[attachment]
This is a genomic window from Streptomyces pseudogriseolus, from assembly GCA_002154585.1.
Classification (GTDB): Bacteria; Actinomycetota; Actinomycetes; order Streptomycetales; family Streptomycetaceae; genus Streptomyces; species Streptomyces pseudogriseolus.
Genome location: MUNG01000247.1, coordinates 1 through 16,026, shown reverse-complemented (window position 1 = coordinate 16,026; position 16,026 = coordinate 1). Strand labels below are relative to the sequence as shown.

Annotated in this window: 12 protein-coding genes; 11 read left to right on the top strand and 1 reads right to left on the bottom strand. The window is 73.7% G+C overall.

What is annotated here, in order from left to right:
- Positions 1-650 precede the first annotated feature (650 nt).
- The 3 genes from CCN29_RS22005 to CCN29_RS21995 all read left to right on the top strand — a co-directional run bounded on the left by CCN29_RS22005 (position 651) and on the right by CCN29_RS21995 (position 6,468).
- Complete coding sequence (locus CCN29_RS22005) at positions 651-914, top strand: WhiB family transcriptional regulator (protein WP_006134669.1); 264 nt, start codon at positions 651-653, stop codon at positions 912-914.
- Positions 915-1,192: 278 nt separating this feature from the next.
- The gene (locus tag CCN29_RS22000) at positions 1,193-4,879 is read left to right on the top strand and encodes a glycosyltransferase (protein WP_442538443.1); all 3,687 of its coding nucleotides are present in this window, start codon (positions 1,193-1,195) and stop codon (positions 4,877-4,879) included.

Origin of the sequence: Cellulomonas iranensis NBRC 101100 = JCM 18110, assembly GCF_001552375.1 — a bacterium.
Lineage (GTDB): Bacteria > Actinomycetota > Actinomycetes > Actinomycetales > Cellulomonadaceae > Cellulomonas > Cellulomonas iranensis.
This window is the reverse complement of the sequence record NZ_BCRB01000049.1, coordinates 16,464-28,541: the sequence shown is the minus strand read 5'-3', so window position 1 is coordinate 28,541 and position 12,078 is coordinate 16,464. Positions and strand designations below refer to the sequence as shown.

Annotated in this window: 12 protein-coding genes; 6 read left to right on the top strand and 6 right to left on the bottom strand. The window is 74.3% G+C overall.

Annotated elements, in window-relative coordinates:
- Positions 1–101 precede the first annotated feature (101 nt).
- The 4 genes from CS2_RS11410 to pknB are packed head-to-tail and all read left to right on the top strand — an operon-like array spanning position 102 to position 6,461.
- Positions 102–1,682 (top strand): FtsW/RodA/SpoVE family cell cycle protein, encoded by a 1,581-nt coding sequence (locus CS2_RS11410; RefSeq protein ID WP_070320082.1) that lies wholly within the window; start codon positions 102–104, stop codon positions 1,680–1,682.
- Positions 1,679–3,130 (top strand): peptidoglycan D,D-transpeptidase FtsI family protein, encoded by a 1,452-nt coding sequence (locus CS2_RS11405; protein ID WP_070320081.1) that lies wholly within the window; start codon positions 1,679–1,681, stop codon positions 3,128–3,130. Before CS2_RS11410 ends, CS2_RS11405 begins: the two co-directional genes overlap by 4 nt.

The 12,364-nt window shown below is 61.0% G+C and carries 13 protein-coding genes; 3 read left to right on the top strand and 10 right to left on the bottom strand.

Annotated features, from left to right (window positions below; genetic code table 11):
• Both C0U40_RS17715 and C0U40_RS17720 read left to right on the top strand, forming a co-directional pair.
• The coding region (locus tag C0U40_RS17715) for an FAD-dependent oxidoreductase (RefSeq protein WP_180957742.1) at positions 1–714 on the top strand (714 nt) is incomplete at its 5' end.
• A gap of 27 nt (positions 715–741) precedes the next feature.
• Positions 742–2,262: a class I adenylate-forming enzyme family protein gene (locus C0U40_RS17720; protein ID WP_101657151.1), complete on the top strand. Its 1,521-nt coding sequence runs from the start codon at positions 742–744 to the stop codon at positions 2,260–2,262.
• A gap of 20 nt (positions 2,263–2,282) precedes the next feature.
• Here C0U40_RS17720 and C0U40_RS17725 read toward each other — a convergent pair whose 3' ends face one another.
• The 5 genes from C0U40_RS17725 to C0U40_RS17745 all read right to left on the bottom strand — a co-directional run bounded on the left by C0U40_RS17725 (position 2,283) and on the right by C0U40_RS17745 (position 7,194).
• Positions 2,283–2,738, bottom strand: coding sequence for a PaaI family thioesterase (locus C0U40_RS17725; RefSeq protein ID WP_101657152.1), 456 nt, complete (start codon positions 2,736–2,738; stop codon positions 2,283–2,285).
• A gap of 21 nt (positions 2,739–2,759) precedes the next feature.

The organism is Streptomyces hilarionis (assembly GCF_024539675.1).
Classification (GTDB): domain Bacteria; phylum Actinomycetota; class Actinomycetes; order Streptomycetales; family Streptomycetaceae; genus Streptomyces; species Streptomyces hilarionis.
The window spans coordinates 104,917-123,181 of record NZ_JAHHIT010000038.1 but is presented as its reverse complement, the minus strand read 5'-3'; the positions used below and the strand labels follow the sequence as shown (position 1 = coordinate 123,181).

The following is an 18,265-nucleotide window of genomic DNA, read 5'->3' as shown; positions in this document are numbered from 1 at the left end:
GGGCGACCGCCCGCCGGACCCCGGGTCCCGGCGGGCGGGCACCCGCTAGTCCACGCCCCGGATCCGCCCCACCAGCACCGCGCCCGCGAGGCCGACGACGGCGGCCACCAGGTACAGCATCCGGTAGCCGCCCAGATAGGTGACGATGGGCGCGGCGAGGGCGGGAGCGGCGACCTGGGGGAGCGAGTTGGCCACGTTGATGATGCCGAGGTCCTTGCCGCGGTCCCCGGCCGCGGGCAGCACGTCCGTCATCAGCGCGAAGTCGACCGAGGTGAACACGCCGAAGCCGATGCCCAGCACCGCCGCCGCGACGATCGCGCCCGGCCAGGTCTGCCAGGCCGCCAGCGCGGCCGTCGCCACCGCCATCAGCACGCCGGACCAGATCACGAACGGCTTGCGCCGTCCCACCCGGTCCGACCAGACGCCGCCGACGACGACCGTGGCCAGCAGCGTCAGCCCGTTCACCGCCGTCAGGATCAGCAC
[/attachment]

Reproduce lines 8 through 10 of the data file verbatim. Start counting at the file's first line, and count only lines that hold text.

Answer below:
- Complete coding sequence (locus CCN29_RS22005) at positions 651-914, top strand: WhiB family transcriptional regulator (protein WP_006134669.1); 264 nt, start codon at positions 651-653, stop codon at positions 912-914.
- Positions 915-1,192: 278 nt separating this feature from the next.
- The gene (locus tag CCN29_RS22000) at positions 1,193-4,879 is read left to right on the top strand and encodes a glycosyltransferase (protein WP_442538443.1); all 3,687 of its coding nucleotides are present in this window, start codon (positions 1,193-1,195) and stop codon (positions 4,877-4,879) included.